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Organs and bodies : the Jew's harp and the anthropology of musical instruments Morgan, Deirdre Anne Elizabeth

Abstract

The Jew’s harp is unique among instruments, and in its apparent simplicity it is deceptive. It has been adapted to a wide array of cultural contexts worldwide and a diverse range of playing techniques, which, upon closer examination, reveal much about the cultures that generate them. Drawing on perspectives from organology, ethnomusicology, comparative musicology, ethnography, material culture, and the anthropology of the body, I situate my approach to the study of musical instruments as one that examines the object on three levels: physically (the interaction between the human body and the body of the instrument), culturally (the contexts in which it is used), and musically (the way it is played and conceptualized as a musical instrument). Integrating written, ethnographic, and musical evidence, this study begins broadly and theoretically, then gradually sharpens focus to a general examination of the Jew’s harp, finally looking at a single Jew’s harp tradition in detail. Using a case study of the Balinese Jew’s harp genggong, I demonstrate how the study of musical instruments is a untapped reservoir of information that can enhance our understanding of the human relationship with sound.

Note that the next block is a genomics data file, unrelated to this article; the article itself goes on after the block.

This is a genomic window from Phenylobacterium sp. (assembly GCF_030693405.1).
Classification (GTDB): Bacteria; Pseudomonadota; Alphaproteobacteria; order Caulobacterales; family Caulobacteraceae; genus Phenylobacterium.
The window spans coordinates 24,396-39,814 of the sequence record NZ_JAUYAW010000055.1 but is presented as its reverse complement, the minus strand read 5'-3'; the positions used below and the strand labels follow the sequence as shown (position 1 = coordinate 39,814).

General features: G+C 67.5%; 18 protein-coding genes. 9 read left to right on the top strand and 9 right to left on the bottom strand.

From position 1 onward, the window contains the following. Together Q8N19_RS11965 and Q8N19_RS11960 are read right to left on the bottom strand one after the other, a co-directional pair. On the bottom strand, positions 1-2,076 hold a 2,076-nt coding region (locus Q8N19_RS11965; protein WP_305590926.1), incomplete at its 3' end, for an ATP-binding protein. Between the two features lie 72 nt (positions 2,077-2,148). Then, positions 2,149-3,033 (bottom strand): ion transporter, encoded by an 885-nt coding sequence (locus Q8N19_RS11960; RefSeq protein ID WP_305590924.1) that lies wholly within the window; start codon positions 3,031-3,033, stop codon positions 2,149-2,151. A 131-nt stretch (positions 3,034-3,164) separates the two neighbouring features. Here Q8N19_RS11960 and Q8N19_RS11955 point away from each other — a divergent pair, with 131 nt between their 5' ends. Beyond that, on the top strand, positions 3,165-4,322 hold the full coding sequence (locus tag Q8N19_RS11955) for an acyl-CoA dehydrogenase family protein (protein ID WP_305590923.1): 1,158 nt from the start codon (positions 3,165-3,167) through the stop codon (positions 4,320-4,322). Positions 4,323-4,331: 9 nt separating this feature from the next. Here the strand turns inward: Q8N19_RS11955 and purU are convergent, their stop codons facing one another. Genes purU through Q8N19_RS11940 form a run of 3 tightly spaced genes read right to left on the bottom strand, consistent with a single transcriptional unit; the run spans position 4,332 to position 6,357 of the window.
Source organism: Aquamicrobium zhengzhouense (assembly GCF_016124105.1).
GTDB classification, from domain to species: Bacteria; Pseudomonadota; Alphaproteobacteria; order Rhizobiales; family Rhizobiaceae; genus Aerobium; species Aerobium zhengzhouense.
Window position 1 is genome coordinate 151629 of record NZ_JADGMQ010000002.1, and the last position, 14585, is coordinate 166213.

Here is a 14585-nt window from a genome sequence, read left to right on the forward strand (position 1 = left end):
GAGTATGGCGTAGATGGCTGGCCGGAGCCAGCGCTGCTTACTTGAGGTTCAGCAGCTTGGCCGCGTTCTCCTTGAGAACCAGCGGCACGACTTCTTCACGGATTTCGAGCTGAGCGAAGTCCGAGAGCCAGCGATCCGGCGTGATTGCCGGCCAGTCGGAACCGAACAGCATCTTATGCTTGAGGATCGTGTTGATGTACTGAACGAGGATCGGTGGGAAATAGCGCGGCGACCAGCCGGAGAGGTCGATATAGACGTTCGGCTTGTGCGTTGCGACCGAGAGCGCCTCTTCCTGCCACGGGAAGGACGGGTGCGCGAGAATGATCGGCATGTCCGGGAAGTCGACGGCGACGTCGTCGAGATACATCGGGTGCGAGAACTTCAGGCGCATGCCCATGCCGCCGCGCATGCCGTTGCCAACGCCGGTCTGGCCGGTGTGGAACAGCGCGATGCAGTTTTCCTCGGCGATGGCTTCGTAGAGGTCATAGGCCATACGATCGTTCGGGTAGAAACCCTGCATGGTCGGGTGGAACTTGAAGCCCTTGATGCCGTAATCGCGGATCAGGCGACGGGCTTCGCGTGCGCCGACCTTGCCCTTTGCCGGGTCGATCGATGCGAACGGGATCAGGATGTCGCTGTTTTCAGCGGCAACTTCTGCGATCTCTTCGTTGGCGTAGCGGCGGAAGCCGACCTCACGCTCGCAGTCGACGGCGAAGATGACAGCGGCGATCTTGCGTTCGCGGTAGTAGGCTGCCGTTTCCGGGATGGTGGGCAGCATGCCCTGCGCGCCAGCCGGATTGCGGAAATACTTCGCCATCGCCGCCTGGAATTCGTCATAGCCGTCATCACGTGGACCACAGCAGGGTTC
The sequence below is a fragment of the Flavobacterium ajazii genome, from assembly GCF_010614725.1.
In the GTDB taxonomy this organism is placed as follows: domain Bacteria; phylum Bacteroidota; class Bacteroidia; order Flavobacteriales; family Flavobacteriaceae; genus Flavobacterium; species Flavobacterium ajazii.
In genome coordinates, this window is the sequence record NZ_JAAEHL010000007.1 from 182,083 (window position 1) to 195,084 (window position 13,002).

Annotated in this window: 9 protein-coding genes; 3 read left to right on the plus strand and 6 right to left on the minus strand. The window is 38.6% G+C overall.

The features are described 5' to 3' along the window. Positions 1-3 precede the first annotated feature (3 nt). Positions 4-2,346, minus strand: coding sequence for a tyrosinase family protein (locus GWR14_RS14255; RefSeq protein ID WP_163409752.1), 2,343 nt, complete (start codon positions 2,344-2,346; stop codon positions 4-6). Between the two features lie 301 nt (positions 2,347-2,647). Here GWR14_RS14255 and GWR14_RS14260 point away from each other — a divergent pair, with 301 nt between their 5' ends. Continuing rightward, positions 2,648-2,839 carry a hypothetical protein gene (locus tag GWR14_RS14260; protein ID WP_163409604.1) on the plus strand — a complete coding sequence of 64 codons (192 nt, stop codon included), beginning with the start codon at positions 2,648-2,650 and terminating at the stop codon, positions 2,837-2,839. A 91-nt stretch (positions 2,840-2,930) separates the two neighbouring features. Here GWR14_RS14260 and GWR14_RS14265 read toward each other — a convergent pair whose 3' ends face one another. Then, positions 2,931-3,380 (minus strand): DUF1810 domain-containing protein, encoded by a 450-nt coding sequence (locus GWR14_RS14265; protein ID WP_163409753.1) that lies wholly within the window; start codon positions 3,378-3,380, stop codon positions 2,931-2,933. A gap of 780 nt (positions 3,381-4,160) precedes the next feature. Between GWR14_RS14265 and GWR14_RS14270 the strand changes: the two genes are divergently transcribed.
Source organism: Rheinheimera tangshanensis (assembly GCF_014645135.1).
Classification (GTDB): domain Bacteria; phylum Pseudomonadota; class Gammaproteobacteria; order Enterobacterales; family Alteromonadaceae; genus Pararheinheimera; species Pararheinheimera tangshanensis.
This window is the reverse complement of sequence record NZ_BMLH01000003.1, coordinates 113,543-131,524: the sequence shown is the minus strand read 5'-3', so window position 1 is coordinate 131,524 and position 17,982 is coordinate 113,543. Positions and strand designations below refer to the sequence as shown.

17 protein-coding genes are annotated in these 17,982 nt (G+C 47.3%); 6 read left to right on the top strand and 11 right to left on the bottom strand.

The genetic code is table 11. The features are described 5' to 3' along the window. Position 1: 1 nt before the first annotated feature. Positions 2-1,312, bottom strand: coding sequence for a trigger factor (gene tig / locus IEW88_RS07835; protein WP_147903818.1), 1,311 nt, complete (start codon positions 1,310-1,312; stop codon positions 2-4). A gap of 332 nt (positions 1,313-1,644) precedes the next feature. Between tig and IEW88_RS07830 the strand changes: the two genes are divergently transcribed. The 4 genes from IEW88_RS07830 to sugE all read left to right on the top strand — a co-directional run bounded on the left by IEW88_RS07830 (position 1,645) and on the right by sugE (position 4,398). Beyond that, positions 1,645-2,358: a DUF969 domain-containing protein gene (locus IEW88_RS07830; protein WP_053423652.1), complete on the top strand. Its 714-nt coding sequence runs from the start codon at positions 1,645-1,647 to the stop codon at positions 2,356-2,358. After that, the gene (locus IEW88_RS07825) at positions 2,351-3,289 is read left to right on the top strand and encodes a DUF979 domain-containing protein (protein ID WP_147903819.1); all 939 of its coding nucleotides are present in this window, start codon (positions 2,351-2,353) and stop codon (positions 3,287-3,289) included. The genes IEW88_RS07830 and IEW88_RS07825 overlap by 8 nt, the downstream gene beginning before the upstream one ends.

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Attribution-NonCommercial-NoDerivatives 4.0 International

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